F5 Extends Storage to the Cloud
- By Jeffrey Schwartz
- December 14, 2010
F5 Networks is readying software that will let enterprises extend their storage networks to public and private clouds.
The company last week said it will release by year's end its ARX Cloud Extender, software that will let enterprises integrate cloud storage as part of their data center infrastructures.
ARX Cloud Extender, in conjunction with F5's ARX file virtualization appliances, allows customers to create policies specifying how data is tiered, stored and accessed and it enables them to add public and private cloud resources as part of that infrastructure.
"Increasingly we have many customers and prospects interested in using either public or private forms of cloud as a storage alternative in their infrastructures," said Nigel Burmeister, F5's director of product marketing, in an interview. "Customers need to be discerning about the types of data that's suitable to put into the cloud, and how they get it into and out of the cloud in a seamless fashion."
One of the challenges the cloud poses from a storage perspective is it speaks a different language. Where enterprises rely on protocols like NFS and CIFS in terms of file storage, public and private cloud is often based on an object based storage interface, such as the REST or SOAP APIs. In order to reconcile that requires translation, typically via gateways.
F5's Cloud Extender will work with third-party translation gateways. So far, F5 has certified it to work with Iron Mountain's Virtual File Store, NetApp's StorageGrid (the cloud-based storage solution it gained from its acquisition of Bycast earlier this year) and Amazon Web Services S3 database storage service. Others will be announced in the future, according to Burmeister.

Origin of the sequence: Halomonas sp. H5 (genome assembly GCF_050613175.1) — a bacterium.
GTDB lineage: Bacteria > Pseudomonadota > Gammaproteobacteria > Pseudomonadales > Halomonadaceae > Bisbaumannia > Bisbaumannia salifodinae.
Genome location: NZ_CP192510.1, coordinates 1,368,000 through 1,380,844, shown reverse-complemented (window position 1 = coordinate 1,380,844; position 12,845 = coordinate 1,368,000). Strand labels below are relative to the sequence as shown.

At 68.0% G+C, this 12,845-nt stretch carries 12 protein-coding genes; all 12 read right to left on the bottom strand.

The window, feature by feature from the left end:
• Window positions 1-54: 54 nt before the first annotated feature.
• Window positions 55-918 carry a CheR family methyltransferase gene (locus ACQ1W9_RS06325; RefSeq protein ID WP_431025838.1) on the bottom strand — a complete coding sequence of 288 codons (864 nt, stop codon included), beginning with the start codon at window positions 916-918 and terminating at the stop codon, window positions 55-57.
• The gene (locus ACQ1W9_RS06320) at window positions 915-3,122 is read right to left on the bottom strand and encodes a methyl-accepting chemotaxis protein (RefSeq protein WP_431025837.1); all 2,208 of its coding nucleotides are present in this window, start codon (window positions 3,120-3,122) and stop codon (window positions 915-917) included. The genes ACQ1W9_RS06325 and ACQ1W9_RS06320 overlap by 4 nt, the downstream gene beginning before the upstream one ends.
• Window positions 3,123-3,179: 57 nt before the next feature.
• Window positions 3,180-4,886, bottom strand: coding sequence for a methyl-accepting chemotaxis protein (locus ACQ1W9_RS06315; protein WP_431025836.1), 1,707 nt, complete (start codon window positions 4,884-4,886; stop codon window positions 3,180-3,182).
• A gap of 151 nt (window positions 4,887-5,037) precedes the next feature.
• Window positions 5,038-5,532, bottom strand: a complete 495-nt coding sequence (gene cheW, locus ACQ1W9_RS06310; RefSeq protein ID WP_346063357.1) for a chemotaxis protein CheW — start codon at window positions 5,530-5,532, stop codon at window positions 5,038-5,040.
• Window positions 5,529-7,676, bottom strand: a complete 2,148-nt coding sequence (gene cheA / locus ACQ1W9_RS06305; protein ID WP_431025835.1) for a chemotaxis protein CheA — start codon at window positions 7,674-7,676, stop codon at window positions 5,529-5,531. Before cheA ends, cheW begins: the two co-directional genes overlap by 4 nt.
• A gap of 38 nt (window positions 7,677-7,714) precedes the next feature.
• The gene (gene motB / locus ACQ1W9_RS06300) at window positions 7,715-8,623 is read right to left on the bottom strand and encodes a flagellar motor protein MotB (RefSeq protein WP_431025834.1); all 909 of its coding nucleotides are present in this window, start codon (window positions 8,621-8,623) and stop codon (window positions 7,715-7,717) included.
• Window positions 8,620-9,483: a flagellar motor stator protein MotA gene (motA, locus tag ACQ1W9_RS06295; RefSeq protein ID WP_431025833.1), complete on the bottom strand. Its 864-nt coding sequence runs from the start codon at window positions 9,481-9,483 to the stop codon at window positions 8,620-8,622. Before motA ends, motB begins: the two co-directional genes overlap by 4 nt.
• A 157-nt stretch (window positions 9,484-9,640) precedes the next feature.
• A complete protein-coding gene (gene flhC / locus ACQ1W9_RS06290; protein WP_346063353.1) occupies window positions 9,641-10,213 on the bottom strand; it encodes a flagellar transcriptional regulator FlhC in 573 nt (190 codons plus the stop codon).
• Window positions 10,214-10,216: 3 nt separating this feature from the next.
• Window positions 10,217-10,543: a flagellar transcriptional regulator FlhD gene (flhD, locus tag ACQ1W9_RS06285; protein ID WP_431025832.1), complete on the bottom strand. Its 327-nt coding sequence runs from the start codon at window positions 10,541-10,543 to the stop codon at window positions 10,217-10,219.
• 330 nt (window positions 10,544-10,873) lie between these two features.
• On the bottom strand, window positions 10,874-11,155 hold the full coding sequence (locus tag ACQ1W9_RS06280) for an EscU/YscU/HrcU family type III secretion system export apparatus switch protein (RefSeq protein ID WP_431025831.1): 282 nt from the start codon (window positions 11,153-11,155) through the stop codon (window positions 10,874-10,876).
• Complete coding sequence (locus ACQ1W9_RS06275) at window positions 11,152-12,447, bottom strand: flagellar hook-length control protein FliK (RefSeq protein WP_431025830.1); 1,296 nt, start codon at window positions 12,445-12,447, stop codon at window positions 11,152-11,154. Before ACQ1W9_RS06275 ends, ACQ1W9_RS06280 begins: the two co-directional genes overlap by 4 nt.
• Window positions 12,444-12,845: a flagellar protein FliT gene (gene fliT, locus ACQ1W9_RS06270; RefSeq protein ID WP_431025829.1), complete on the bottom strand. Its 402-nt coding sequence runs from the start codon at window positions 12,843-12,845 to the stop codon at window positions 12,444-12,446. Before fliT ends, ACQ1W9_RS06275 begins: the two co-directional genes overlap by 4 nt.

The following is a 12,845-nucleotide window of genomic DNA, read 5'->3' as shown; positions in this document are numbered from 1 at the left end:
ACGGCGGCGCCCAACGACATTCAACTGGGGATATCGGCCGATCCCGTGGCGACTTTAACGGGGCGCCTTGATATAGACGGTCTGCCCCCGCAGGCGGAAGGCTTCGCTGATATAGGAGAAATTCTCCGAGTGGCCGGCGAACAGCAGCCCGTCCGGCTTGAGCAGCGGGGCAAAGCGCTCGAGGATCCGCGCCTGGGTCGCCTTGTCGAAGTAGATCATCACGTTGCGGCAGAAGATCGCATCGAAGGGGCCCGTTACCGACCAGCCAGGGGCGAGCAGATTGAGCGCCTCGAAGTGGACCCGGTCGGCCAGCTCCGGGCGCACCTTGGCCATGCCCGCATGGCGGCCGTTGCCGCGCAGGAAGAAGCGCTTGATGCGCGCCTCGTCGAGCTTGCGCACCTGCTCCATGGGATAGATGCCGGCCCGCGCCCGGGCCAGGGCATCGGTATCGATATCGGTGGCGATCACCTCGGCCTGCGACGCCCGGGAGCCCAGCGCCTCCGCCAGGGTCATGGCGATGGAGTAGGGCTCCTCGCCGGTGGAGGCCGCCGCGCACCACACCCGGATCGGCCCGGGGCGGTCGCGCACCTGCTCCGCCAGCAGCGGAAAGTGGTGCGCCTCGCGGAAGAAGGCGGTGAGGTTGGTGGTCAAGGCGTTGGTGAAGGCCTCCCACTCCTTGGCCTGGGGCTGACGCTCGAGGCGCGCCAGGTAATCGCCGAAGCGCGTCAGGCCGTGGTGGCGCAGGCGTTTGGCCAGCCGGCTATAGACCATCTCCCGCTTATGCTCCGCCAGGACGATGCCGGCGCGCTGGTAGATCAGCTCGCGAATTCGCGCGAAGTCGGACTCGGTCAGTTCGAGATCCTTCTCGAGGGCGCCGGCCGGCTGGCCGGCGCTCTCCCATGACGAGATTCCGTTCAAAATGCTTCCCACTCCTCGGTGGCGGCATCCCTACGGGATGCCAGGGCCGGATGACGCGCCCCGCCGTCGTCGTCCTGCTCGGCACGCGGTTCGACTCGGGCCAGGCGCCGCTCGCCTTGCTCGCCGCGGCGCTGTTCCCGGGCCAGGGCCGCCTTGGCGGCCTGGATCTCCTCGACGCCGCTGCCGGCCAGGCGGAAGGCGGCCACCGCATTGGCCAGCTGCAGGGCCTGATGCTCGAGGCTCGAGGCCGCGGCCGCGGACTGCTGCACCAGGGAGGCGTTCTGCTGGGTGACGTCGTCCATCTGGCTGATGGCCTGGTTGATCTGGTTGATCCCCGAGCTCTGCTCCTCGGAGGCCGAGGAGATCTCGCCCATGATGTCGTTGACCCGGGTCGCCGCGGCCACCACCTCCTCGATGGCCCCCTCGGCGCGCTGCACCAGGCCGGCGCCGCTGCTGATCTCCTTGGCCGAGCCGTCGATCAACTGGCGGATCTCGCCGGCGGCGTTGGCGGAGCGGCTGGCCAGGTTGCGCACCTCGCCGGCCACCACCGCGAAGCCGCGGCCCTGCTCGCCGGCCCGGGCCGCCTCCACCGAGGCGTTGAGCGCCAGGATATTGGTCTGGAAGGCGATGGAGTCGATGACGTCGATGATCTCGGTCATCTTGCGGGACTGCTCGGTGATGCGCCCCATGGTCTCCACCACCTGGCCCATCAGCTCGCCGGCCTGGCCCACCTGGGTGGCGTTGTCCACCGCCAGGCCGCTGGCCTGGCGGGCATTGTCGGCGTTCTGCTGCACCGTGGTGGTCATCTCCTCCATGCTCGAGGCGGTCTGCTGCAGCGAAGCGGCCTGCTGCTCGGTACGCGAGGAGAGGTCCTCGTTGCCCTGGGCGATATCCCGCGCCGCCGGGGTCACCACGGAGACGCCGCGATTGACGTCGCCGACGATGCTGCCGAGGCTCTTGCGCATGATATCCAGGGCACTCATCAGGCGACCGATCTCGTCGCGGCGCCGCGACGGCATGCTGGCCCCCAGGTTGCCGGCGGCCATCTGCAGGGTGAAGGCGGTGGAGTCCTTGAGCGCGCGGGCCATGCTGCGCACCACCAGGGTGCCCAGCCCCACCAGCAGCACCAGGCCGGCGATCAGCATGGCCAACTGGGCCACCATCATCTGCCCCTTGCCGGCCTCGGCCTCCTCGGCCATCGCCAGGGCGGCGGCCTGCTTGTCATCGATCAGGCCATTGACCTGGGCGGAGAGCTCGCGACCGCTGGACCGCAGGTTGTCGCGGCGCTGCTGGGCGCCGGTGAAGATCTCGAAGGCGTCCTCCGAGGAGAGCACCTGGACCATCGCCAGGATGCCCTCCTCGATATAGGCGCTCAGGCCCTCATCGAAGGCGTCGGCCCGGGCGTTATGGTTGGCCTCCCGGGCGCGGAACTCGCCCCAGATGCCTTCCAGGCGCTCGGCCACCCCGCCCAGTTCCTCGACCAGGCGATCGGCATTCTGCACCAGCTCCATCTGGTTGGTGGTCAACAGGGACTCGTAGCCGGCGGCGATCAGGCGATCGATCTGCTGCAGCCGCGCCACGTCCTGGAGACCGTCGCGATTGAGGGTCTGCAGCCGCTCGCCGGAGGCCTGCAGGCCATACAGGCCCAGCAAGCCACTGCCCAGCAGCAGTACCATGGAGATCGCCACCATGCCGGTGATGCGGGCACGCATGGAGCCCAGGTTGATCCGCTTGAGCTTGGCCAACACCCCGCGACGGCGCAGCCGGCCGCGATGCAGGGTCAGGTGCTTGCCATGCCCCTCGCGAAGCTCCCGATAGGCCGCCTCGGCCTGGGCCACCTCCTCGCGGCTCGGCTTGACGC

F5 is also extending its storage solution to branch locations. The company said it will release next quarter ARX Virtual Edition, a software-based version of ARX that doesn't require the customer to purchase it as an appliance. Rather, they can run it on an existing file server.
The company also released its iControl File Services API, which will allow customers and ISVs to use ARX's real-time change-notification in their applications. The API, which supports Java, .NET and Python, ships with ARX, but additional documentation is available via F5'2 DevCentral developer community.
Burmeister said the API can be used to extend the functionality of ARX with applications such as search, indexing, backup, audit and quota management tools. Among those who are using the API is Digital Reef, an ISV that provides electronic discovery and file governance software.
"We see tremendous value in the ARX API functionality and technology stack,” said Steve Akers, founder and CTO at Digital Reef, in a prepared statement. "This will simplify and accelerate our search processes."
Jeffrey Schwartz is editor of Redmond magazine and also covers cloud computing for Virtualization Review's Cloud Report. In addition, he writes the Channeling the Cloud column for Redmond Channel Partner. Follow him on Twitter @JeffreySchwartz.